The International Monetary Fund (IMF) has affirmed its position on the climate change global initiative. The IMF has stated its intention to engage with the global initiative by supporting its member states in alignment with the organisation’s mandated roles. On 16th July 2021, the IMF’s executive board convened a meeting during which a proposal paper was drafted strategising how to help members address climate change-related policy challenges. Among these strategies, the paper highlights macro-critical climate-related policy challenges that IMF members will confront in the coming years.
This came shortly after the International Monetary and Financial Committee meeting held on the 8th of April 2021 attended by the Organization of the Petroleum Exporting Countries (OPEC) secretary-general, H.E Mohammad Sanusi Barkindo. This was part of the spring meetings of the IMF and the World Bank Group’s board of governors. The meeting discussed the prospects of the oil industry’s recovery from the COVID-19 pandemic and the increased demand for oil in the market. Mr Barkindo during the meeting noted the importance of international energy cooperation as a response to large-scale uncertainties. He explained that OPEC member countries and their partners were united by a common cause. Through solidarity and unity, they were able to respond effectively to market challenges, confirming their unwavering commitment to sustainable oil market stability.
Both meetings showcase a gamut of IMF interests, however, they present an unprecedented anomaly. They strive to support member states in the global initiative for climate sustainability in line with the attainment and use of non-renewable energy. The very aspect that continues to contribute to climate destruction and has garnered support from multiple governments, corporations, and regional organisations, among others, signals the eventual end of oil use in the future.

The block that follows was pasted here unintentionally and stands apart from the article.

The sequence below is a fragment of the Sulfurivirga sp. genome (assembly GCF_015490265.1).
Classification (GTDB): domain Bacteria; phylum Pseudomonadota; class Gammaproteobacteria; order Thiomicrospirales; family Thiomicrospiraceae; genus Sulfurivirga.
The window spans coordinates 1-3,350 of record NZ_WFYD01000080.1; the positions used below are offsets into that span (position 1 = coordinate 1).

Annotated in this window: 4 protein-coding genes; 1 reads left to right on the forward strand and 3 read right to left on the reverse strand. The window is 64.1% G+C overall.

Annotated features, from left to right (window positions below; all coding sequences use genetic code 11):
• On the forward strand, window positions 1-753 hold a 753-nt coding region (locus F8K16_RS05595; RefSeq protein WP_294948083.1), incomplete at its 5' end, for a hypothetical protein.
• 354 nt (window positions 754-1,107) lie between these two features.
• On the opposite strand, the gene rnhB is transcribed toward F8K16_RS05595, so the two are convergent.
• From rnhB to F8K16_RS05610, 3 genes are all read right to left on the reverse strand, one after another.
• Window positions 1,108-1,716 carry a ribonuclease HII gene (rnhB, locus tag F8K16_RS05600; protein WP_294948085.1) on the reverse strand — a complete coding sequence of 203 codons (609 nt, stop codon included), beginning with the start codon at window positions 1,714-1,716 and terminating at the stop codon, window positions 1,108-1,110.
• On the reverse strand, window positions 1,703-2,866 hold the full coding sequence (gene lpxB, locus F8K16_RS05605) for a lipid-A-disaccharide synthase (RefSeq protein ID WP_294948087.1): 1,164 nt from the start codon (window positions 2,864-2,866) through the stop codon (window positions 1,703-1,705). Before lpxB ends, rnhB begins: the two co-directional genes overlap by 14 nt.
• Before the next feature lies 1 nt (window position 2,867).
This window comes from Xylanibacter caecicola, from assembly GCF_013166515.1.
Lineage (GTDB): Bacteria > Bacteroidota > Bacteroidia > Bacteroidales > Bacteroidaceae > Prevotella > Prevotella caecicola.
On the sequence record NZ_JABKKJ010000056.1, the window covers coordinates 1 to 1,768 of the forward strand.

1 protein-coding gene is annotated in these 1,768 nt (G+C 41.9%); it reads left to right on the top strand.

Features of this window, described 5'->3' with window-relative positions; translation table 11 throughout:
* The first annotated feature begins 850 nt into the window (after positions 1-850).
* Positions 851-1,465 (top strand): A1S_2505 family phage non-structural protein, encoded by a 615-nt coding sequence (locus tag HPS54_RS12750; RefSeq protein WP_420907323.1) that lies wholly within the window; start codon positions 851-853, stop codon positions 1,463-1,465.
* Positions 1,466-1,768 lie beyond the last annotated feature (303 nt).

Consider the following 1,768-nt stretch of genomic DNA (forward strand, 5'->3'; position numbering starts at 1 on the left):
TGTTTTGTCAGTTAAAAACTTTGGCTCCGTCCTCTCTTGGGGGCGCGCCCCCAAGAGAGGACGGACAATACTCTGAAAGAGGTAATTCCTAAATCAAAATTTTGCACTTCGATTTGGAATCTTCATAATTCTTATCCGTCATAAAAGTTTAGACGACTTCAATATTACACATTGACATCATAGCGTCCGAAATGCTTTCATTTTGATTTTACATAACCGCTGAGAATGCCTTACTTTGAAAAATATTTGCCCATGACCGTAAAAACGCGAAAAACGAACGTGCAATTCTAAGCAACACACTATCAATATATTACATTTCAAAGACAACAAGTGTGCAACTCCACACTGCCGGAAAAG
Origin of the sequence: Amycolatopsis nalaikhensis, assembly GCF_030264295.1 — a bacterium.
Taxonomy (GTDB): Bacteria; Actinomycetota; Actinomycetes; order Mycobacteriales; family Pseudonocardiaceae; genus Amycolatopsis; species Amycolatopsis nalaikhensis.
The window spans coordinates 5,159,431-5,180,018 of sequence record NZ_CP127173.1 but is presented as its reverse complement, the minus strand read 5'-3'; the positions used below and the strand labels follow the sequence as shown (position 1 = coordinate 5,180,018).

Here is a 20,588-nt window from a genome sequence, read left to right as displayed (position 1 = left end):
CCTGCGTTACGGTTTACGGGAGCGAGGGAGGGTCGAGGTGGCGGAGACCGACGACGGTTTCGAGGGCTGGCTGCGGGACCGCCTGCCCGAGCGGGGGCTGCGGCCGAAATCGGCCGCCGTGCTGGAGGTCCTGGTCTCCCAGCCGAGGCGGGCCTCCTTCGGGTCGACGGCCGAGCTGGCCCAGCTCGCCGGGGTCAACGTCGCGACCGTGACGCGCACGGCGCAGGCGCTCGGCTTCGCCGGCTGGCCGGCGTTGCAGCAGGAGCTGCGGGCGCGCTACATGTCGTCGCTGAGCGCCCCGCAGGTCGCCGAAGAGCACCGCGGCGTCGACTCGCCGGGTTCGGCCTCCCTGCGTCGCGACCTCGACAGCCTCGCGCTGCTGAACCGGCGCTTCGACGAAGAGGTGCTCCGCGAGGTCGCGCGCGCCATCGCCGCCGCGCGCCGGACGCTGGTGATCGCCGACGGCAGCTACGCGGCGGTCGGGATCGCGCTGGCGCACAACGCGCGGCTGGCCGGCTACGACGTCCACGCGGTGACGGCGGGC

The IMF continues to be funded by member states and yet shows support to private entities that contribute to environmental degradation. This raises questions about the priorities of the IMF and the allocation of state-donated funds, which should ideally be located toward supporting member states and shared interests. The ultimate paradox is trying to have one’s cake and eat it too.
OPEC was formed in 1960 by Iraq, Iran, Kuwait, Saudi Arabia, and Venezuela. Among some of their original interactions/ influences with the IMF include the 1970s oil shocks. This was in the wake of the Arab-Israeli war. During this period, the OPEC member states announced an embargo against the United States, Canada, Japan, United Kingdom, and Netherlands, as a retaliation for supporting Israel in the war, leading to a surge in global oil prices. In the long term, the crisis encouraged the development of new oil sources outside the Middle East such as the North Sea and deepwater assets, as well as alternative energy sources. This geopolitical environment shifted the main sources of OPEC’s clientele to Asia, with 70% of their crude oil purchases.
The IMF directors agreed that Financial Sector Assessment Programs should have a climate component where climate change may pose financial stability risks. This helps assess any potential pressure points for the financial system from physical climate shocks and from the transition to a low-carbon economy. A few directors insisted that this climate component should be aligned with the standards being developed by relevant international standard-setting bodies to ensure consistent policy advice. Some of these standard-setting bodies include; intergovernmental organisations, practitioner networks and associations, bilateral overseas development assistance (ODA) organisations, international financial institutions, international conventions, and agreements among others.
The IMF in action with its climate change supportive action policy has opened its wallet to Kenya and has supported the country’s action in its various endeavours to be key actors in the climate change platform. This includes the Africa Climate Summit where IMF staff were conducting market research on Kenya’s finance status. The IMF has also shown its support to the country during their address to the G20 compact with Africa. This, however, ties the hands of the Kenyan economy, as the agreement rejects the implementation of government subsidies, especially with the rapid rise of fuel prices. This in turn raises the cost of living at the expense of the Kenyan citizens.